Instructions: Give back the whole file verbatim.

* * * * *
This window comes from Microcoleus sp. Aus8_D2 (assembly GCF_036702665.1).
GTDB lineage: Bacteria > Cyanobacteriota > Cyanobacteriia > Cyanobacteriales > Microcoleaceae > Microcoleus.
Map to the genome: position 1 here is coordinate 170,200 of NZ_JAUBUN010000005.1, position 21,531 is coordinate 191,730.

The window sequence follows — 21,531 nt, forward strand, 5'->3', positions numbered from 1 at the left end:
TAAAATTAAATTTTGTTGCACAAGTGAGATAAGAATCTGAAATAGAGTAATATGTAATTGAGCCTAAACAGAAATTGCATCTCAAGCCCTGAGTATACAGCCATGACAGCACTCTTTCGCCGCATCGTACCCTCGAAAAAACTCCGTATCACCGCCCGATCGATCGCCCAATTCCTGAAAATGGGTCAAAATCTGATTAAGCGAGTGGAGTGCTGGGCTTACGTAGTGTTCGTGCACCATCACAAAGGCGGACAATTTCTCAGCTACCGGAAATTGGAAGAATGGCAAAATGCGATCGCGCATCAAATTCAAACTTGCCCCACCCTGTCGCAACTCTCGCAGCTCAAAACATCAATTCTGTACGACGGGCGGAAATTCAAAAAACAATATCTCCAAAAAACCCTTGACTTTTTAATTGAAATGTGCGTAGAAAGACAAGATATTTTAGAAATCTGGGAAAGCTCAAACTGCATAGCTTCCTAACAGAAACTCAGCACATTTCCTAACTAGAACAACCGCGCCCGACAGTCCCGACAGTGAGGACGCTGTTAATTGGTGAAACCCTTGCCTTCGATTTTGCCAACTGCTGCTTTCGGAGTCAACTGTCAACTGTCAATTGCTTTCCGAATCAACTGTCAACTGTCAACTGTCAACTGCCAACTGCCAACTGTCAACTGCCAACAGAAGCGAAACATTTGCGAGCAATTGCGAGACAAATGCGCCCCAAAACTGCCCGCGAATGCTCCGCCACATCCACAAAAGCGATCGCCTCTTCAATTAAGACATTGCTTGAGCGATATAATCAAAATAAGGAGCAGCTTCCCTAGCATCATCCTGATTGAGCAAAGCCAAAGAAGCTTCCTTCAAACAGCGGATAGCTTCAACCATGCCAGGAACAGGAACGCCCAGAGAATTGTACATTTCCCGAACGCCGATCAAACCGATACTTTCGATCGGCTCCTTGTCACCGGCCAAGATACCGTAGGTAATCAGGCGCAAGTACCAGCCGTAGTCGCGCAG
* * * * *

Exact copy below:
This window comes from Microcoleus sp. Aus8_D2 (assembly GCF_036702665.1).
GTDB lineage: Bacteria > Cyanobacteriota > Cyanobacteriia > Cyanobacteriales > Microcoleaceae > Microcoleus.
Map to the genome: position 1 here is coordinate 170,200 of NZ_JAUBUN010000005.1, position 21,531 is coordinate 191,730.

The window sequence follows — 21,531 nt, forward strand, 5'->3', positions numbered from 1 at the left end:
TAAAATTAAATTTTGTTGCACAAGTGAGATAAGAATCTGAAATAGAGTAATATGTAATTGAGCCTAAACAGAAATTGCATCTCAAGCCCTGAGTATACAGCCATGACAGCACTCTTTCGCCGCATCGTACCCTCGAAAAAACTCCGTATCACCGCCCGATCGATCGCCCAATTCCTGAAAATGGGTCAAAATCTGATTAAGCGAGTGGAGTGCTGGGCTTACGTAGTGTTCGTGCACCATCACAAAGGCGGACAATTTCTCAGCTACCGGAAATTGGAAGAATGGCAAAATGCGATCGCGCATCAAATTCAAACTTGCCCCACCCTGTCGCAACTCTCGCAGCTCAAAACATCAATTCTGTACGACGGGCGGAAATTCAAAAAACAATATCTCCAAAAAACCCTTGACTTTTTAATTGAAATGTGCGTAGAAAGACAAGATATTTTAGAAATCTGGGAAAGCTCAAACTGCATAGCTTCCTAACAGAAACTCAGCACATTTCCTAACTAGAACAACCGCGCCCGACAGTCCCGACAGTGAGGACGCTGTTAATTGGTGAAACCCTTGCCTTCGATTTTGCCAACTGCTGCTTTCGGAGTCAACTGTCAACTGTCAATTGCTTTCCGAATCAACTGTCAACTGTCAACTGTCAACTGCCAACTGCCAACTGTCAACTGCCAACAGAAGCGAAACATTTGCGAGCAATTGCGAGACAAATGCGCCCCAAAACTGCCCGCGAATGCTCCGCCACATCCACAAAAGCGATCGCCTCTTCAATTAAGACATTGCTTGAGCGATATAATCAAAATAAGGAGCAGCTTCCCTAGCATCATCCTGATTGAGCAAAGCCAAAGAAGCTTCCTTCAAACAGCGGATAGCTTCAACCATGCCAGGAACAGGAACGCCCAGAGAATTGTACATTTCCCGAACGCCGATCAAACCGATACTTTCGATCGGCTCCTTGTCACCGGCCAAGATACCGTAGGTAATCAGGCGCAAGTACCAGCCGTAGTCGCGCAG